As a father of two, wildlife cameraman Gordon Buchanan knows how it feels to be on the night shift with a newborn baby.
But having to be a surrogate parent to six orphaned grizzly bear cubs was an experience like no other.
“I tried to be their mummy bear as best as I could but it was a reminder of why we stopped at two children ourselves,” Gordon says.
“I’d never held a bear cub before, it was just very surreal. What became normal to us, working with them and feeding them, cleaning them up day in day out, it’s not until I look at a photograph I realise that was just such an amazing opportunity, to be so hands on and to be of use to a vulnerable animal.”
Gordon took on the role of mummy bear deep in the forests of Russia at a sanctuary run by the Pazhetnov family for next week’s BBC documentary Grizzly Bear Cubs And Me.
These incredible exclusive pictures show how Gordon tended to the cubs, bathing them and feeding them just like their mother bear would.
And there’s a lot of cleaning up involved, as the hungry cubs would dive into a bowl full of porridge head first, slurping up every drop.
Not getting attached to the cubs is a task much easier said than done.
Gordon, 46, says: “Your natural instinct is to give them everything they’d get from mother, it’s not just about being fed, cleaned, but it’s about giving them that physical comfort.
I thought at first I’d just give them a cuddle, but that’s not really how it works. You have to have as detached a relationship as possible.
“It’s best for them that they’re not bonded to people. It’s not like having a human baby where you’d spend more time cuddling it than feeding it.
“I would pretty much pick them up, feed them, then put them down.
“And I struggled with that a bit because you just naturally want to comfort them.”
While the cubs might look like sweet little teddies, the noise they make when they’re weeks old is piercing.
Gordon says: “The documentary makes you want to rush out and buy a little teddy bear! But those night feeds with six screaming baby bears was quite demanding. They look so sweet and cuddly, but they sounded like a velociraptor. The poor sound man had partly wished he never came on this trip! We were having to speak in hushed voices and these bears are making this God-awful noise.”
Gordon’s two children are in their teens and he wouldn’t turn back the clock to their bottle-feeding days. “The kids are 13 and 15 now, so there is less screaming luckily,” he laughs.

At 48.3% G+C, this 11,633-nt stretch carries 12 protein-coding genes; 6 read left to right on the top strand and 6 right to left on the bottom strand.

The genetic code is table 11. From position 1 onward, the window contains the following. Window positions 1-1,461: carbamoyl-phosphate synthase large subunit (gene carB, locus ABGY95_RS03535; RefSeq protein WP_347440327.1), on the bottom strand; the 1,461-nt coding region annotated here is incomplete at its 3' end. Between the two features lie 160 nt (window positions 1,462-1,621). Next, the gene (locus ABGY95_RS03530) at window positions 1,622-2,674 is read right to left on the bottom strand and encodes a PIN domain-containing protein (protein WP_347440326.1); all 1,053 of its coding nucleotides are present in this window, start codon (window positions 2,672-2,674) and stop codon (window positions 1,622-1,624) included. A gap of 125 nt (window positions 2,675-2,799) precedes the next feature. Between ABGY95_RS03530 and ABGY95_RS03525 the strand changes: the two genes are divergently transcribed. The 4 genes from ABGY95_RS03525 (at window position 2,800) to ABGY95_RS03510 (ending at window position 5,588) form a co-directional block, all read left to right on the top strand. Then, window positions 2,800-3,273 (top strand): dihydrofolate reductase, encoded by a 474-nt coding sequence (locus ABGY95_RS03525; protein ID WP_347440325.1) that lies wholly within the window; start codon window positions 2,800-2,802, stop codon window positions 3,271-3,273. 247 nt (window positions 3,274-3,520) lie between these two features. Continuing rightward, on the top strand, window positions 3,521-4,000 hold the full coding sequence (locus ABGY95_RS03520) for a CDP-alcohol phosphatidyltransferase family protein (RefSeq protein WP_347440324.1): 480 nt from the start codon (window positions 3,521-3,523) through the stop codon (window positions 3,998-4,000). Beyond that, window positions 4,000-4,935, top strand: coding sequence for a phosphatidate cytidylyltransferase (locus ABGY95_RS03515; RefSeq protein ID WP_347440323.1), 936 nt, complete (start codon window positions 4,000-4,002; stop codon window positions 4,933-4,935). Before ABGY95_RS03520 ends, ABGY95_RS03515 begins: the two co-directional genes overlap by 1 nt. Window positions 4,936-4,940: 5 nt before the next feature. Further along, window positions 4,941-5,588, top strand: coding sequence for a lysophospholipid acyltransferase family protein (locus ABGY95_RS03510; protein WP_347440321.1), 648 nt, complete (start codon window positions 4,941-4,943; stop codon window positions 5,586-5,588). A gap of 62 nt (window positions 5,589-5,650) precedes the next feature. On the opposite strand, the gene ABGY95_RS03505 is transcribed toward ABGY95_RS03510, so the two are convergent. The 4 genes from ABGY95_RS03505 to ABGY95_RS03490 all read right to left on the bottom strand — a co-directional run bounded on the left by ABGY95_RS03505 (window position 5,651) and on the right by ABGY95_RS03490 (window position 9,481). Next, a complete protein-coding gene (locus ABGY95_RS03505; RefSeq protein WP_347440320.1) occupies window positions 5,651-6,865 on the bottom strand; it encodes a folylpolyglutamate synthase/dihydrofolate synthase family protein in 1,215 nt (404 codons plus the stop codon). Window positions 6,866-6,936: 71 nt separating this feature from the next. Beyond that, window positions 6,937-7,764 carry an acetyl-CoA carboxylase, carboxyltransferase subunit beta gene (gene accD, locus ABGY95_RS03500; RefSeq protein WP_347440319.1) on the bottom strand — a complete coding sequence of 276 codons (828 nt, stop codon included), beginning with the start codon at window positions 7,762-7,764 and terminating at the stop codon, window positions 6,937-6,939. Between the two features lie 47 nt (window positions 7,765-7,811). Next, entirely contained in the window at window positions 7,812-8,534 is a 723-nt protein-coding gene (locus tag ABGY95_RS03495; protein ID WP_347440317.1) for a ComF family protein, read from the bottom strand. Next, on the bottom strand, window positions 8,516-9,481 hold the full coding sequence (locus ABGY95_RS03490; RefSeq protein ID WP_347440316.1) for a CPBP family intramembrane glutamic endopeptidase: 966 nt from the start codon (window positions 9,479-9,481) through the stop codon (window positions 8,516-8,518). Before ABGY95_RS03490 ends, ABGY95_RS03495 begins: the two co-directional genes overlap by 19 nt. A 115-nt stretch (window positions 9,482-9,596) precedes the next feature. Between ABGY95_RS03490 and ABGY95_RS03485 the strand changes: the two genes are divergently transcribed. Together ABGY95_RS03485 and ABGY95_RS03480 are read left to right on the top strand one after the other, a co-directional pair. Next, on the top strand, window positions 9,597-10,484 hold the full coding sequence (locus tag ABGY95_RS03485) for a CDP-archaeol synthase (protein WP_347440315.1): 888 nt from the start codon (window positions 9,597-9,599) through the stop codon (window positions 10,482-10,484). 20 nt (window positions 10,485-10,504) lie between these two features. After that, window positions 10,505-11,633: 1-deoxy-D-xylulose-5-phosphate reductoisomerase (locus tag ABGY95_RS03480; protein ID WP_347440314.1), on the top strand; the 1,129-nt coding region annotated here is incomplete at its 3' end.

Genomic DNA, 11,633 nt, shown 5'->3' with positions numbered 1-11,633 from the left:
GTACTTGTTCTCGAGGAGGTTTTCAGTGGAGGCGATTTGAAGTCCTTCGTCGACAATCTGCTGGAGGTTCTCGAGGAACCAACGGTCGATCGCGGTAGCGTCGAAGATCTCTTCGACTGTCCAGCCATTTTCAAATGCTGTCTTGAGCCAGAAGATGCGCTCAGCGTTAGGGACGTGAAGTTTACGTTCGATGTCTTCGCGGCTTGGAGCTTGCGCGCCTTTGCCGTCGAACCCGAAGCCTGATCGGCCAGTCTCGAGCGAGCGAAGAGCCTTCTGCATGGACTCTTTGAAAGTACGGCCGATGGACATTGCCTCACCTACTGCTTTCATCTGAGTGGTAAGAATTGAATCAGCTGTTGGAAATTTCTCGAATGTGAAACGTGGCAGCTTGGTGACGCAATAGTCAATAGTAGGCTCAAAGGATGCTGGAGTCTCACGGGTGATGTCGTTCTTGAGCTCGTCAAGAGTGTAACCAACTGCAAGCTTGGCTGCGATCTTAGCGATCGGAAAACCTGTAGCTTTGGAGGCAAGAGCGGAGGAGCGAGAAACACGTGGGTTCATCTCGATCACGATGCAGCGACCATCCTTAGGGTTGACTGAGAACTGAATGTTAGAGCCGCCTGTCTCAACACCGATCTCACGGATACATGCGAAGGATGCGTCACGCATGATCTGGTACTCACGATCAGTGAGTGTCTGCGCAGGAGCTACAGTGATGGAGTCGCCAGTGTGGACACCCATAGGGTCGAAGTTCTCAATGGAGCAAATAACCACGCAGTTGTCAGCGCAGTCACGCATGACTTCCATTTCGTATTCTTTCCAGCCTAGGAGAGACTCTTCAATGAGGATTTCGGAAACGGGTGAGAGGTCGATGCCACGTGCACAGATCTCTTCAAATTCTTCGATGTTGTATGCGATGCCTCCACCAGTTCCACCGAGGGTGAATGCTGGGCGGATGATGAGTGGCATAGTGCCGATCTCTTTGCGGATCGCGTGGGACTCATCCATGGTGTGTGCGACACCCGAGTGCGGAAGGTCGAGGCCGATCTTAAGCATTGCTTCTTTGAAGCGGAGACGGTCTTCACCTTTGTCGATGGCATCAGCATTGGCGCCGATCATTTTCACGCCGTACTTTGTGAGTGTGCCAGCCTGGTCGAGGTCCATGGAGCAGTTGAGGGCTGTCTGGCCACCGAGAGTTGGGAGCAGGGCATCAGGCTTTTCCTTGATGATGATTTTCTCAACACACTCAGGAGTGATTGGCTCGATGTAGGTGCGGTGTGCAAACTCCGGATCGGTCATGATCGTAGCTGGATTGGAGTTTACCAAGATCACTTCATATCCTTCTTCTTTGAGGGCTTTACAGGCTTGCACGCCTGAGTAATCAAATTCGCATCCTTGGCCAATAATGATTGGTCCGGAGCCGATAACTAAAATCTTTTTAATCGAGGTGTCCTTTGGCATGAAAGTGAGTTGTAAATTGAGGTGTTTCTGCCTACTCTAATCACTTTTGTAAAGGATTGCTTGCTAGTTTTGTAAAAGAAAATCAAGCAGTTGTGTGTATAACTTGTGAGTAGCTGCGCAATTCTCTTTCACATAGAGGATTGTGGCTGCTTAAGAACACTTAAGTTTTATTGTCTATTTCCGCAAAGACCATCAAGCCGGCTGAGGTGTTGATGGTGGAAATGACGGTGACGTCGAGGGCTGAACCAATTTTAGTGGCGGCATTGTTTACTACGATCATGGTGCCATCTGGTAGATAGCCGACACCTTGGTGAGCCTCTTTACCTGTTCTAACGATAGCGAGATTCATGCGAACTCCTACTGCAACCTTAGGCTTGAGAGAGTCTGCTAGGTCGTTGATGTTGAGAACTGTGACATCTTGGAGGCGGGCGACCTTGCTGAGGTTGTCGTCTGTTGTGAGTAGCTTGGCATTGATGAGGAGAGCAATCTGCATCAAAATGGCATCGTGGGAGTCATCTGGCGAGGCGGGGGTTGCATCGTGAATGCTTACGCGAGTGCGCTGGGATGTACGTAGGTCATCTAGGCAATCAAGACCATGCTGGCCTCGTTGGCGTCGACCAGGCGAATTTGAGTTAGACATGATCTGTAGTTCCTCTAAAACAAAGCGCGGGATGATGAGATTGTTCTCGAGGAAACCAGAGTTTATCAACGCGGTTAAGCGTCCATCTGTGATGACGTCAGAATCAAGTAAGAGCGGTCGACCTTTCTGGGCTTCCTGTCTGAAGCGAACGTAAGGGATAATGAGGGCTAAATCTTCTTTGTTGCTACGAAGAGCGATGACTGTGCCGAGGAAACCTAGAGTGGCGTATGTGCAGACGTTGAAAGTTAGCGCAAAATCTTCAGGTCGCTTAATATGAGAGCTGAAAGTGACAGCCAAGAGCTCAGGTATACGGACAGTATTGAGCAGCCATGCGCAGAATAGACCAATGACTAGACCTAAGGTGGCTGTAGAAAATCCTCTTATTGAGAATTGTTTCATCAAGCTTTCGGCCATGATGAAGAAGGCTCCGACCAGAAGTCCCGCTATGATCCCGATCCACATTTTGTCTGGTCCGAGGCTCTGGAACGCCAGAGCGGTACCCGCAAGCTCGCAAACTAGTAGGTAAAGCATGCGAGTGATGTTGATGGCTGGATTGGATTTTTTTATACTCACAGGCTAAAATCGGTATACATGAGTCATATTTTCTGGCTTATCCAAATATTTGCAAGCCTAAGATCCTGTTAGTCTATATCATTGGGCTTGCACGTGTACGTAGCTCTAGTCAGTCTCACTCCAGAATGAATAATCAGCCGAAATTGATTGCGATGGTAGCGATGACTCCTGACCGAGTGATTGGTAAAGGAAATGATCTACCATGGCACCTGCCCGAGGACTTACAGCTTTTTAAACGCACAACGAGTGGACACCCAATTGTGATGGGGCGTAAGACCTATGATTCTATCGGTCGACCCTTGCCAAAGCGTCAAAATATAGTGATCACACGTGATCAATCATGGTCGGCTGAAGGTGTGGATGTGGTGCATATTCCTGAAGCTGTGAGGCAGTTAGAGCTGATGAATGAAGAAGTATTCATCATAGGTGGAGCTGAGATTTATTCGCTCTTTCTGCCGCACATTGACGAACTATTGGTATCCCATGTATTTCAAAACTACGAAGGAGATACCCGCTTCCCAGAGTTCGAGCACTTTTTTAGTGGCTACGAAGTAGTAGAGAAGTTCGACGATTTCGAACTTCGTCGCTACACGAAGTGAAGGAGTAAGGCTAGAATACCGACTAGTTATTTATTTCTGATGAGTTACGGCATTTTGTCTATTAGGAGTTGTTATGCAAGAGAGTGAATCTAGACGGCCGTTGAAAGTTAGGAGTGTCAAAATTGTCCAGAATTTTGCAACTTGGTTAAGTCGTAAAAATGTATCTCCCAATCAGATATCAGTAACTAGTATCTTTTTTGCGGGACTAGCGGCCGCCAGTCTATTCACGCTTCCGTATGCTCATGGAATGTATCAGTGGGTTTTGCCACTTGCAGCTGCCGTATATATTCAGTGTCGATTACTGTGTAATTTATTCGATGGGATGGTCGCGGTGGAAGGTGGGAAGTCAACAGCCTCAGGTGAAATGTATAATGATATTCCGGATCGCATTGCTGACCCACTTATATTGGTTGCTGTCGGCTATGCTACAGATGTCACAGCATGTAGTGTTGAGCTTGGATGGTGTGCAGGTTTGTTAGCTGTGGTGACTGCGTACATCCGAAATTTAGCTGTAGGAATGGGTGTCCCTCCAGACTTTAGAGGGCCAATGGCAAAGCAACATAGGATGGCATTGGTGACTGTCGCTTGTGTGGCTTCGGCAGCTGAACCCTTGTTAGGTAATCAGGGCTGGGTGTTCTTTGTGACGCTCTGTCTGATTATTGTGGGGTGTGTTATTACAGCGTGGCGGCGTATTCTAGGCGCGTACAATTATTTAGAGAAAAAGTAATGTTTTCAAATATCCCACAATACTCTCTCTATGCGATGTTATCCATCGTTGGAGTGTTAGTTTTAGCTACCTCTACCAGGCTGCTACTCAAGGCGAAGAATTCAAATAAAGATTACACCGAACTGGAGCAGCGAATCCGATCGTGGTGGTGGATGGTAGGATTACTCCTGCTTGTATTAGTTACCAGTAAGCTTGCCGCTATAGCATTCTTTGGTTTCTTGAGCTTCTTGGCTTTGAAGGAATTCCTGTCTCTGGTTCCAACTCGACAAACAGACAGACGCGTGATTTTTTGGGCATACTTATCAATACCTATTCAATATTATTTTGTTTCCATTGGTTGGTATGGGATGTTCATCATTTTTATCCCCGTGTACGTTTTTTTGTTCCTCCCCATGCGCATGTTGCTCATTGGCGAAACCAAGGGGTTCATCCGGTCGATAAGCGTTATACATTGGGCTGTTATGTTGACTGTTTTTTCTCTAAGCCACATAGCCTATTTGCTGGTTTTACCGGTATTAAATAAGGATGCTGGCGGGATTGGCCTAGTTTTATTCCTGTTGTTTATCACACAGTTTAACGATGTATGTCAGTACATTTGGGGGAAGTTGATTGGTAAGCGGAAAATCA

“I think the sound of a baby crying equally damages your ears and human babies have still got the edge on the ear-damaging scale over bear cubs.”
For 25 years the Pazhetnovs have devoted their lives to rescuing orphaned bears.
Gordon says: “In other years the Pazhetnovs had as many as 21 cubs in the one go.
“I couldn’t imagine how demanding that would be, if you have 21 very hungry, very demanding bear cubs.
“This family are incredible, they work it in shifts between them.”
Gordon helped to raise three sets of brothers who were rescued at just five weeks old.
Slava and Pasha’s mother was suspected to have been killed by poachers, Zhenya and Zhora’s was scared away by loggers, a huge issue in rural Russia, and Toyla and Tyoma were left on the doorstep of a vet’s.
Once the cubs were a few months old, Gordon stopped being a hands-on mum and allowed the bears to fend for themselves.
He explains: “Normally as I film wildlife, I get closer and closer to the animals over time, but with orphaned grizzlies I did the exact opposite.
“I always knew as the bears progressed we would have to put more and more distance between us and them. We kept our involvement with them to the absolute minimum.”
In heartwarming scenes, viewers will see four of the cubs step out into the woods for the first time from a makeshift den. But for Slava and Pasha, Gordon and the Pazhetnovs grew concerned because they weren’t developing as well as the others.
Pasha was unable to stand on his hind legs and developed wounds on his knees from sliding across the floor.
Witnessing their struggle was painful for their surrogate mother.
“The difference between Pasha and Slava and the others, it felt as though a gulf opened up between them,” Gordon says.
“You worry there’s something you’ve done wrong or something you’ve missed. They all initially were eating well and showing the proper signs of development.
“It really jeopardised their chance of getting back into the wild, if they don’t develop in the way that they need to, that’s it, it’s over. They’ll spend the rest of their days in an enclosure.”
Luckily, with support from Gordon and the Pazhetnovs, the two bears slowly grew strong enough to join their brothers in the outdoor den.
The transformation from week-old cubs to nearly year olds was remarkable. Gordon says: “It’s really difficult to imagine the cubs being independent when they can’t walk, they’re being bottle fed.
“But from what I’ve seen, I’ve learnt, with a helping hand as cubs, they do all the hard work themselves. They grow in size and confidence, those natural instincts they have will allow them to survive in the wild.”
Once ready for the world, Gordon watched with pride as his cubs scurried off into the woods.
He says: “It’s not quite the same as waving your children off to college, because they come back, but I just felt really happy to know that they were where they should be.
“You see them rushing off, a couple of them didn’t look back, but a couple stopped and looked back at us and then they went off into the forest. I just felt, job done.”
The two-part special Grizzly Bear Cubs And Me is on December 18 and 19 on BBC Two at 9pm.
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